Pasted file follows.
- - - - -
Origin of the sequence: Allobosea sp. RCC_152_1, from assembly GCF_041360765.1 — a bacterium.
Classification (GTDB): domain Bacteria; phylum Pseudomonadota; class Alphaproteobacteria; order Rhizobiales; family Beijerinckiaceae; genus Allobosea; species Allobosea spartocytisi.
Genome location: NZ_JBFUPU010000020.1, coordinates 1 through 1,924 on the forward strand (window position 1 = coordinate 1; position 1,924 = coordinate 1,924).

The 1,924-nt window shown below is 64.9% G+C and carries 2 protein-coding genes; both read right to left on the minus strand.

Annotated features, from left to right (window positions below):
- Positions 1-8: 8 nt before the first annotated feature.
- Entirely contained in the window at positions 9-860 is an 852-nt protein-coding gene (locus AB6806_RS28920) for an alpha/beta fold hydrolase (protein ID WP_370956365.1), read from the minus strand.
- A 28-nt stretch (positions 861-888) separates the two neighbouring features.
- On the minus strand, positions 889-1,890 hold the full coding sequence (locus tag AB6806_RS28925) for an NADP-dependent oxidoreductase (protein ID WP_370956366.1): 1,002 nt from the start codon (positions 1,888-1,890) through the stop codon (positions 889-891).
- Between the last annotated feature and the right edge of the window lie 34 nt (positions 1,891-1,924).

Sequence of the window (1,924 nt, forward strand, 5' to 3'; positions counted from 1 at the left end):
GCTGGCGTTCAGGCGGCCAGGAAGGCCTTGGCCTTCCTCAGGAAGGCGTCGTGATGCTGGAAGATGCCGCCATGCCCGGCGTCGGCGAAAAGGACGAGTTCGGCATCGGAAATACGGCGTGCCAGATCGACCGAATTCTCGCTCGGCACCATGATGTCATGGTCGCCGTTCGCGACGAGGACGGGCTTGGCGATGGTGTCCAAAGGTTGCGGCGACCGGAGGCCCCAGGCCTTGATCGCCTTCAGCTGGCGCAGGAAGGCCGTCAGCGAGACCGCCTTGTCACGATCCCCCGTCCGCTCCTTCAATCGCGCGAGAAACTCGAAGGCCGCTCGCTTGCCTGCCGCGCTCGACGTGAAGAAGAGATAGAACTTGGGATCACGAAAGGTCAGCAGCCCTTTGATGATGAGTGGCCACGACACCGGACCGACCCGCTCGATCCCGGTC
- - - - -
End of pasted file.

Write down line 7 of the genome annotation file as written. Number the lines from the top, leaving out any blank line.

- Entirely contained in the window at positions 9-860 is an 852-nt protein-coding gene (locus AB6806_RS28920) for an alpha/beta fold hydrolase (protein ID WP_370956365.1), read from the minus strand.